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pediatric syndromes

Terms in this set (70)

Typically, unless a specific trigger is suspected, chronic urticaria does not warrant allergy testing.
Chronic urticaria is defined by the presence of hives on most days of the week for a period of 6 weeks or longer.

Initial screening tests for disorders most commonly associated with urticaria include: a complete blood count with differential, markers of inflammation (C-reactive protein or erythrocyte sedimentation rate), liver function tests, urine analysis, and a thyroid-stimulating hormone level. Skin or serum-specific IgE allergy testing is typically not indicated unless a specific trigger is suspected on the basis of history.


The history should be geared toward (1) differentiating between vasculitic (duration of lesions >72 hours, pain, discoloration, or residual scarring) and nonvasculitic urticaria (duration <72 hours and absence of above signs), (2) identifying possible underlying cause, and (3) ensuring that the patient does not have evidence of a more serious systemic disease (fever, weight loss, arthralgias, and other constitutional symptoms). It is helpful to approach patients on the basis of broad categories of mechanisms such as IgE-dependent mechanisms (eg, drug, food, insect venom, and latex exposure) and complement-mediated mechanisms (eg, hereditary angioedema and serum sickness).

Other factors to consider include (1) physical urticarias; (2) underlying infection; (3) autoimmune etiology; (4) possible hormonal effects, especially when hives in women occur on a cyclic basis; (5) association with malignant tumor; (6) pertinent occupational exposure; (7) multiple/repetitive or late onset reactions to insect stings/bites; (8) direct contact of skin or oropharynx with foods, chemicals, animal saliva, and other substances; (9) familial pattern/ hereditary syndromes; and (10) psychologic stresses.
You are called to the emergency department to evaluate a 5-day-old male newborn who was brought in by ambulance because of a prolonged episode of twitching and perioral cyanosis at home. Over the course of several hours before this episode, he was noted to be fussy, did not feed well, and seemed less active. The parents report he acted well the day before, and they did not note any fever.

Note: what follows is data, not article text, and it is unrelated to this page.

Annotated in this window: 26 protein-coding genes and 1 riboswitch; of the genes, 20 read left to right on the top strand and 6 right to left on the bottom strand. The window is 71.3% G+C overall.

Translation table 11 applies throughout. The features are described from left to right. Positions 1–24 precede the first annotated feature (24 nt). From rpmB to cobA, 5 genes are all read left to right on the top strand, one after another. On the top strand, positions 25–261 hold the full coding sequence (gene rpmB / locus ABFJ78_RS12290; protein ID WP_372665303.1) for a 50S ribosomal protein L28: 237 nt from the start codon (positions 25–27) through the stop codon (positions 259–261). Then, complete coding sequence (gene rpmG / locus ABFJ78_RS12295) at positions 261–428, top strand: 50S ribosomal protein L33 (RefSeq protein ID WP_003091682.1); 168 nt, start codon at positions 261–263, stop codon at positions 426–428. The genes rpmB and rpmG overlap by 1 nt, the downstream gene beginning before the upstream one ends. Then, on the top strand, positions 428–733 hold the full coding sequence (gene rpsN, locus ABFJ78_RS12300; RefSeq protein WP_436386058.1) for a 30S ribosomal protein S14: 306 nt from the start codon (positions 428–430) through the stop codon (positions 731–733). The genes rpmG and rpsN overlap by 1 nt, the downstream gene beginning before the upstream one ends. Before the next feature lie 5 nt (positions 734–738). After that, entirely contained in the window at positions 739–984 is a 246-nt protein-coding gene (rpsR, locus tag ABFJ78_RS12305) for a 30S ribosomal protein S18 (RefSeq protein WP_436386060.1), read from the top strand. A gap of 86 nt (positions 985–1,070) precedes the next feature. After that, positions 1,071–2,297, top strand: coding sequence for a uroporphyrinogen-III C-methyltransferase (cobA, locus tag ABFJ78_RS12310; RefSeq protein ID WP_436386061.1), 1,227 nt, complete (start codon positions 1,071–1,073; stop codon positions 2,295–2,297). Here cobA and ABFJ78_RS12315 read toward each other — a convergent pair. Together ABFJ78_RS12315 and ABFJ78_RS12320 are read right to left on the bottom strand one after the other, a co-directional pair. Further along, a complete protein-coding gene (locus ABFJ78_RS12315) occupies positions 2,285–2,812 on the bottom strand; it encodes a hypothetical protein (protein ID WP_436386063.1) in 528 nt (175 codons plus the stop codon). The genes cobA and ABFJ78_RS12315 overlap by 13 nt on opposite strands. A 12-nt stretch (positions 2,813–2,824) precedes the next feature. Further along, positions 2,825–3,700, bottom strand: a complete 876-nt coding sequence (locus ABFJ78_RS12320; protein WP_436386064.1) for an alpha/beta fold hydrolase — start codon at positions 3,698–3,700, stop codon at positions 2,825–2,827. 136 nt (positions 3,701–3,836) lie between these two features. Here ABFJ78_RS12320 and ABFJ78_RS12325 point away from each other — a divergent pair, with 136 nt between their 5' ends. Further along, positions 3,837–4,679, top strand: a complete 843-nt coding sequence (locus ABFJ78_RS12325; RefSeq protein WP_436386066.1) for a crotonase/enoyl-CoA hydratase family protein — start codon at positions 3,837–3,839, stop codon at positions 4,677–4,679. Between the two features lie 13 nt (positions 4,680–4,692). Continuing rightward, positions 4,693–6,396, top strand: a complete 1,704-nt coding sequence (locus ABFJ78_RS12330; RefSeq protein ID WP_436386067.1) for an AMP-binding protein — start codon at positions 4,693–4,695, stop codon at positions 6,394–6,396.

His birth weight was 3 kg, and he had an Apgar score 8 at 1 min and 9 at 5 min. The prenatal course and delivery are said to be unremarkable. The mother was negative for group B Streptococcus, human immunodeficiency virus, and rapid plasma reagin. He was discharged home at 2 days of age.

On physical examination, the baby's temperature is 35.9°C, heart rate is 160 beats/min, blood pressure is 52/32 mm Hg, and respiratory rate is 56 breaths/min.

The newborn is floppy with little spontaneous activity. His anterior fontanelle is full, and his skin is noted to be without lesions. A head, ears, eyes, nose, and throat examination shows positive red reflex bilaterally. His neck is supple. His lungs have shallow respirations. His heart has a regular rhythm without murmur, rub, or gallop. His abdomen is distended and soft, and his liver edge is palpable. Findings on genitourinary examination are unremarkable. His extremities are without lesions.

Laboratory test results include the following:
•White blood cell count, 1,800/µL (1.8 ×109/L), with 37% neutrophils, 22% bands, 7% metamyelocytes, 32% lymphocytes, and 2% basophils
•Hemoglobin, 14.2 g/dL (142 g/L)

•Platelets, 122 × 103/µL (122 × 109/L)

Analysis of his cerebrospinal fluid shows the following:
•White blood cell count, 1,932/µL (1.9 × 109/L), with 78% neutrophils and 22% lymphocytes
•Glucose, 10 mg/dL (0.6 mmol/L)
•Protein, 0.25 g/dL (2.5 g/L)

A Gram stain shows white blood cells and few gram-negative rods.

Results are shown from a computed tomography scan of the head (Item Q43).

Of the following, the MOST likely infectious agent causing this baby's illness is


A. Citrobacter koseri
B. group B Streptococcus
C. herpes simplex virus
D. Listeria monocytogenes
E. Pseudomonas aeruginosa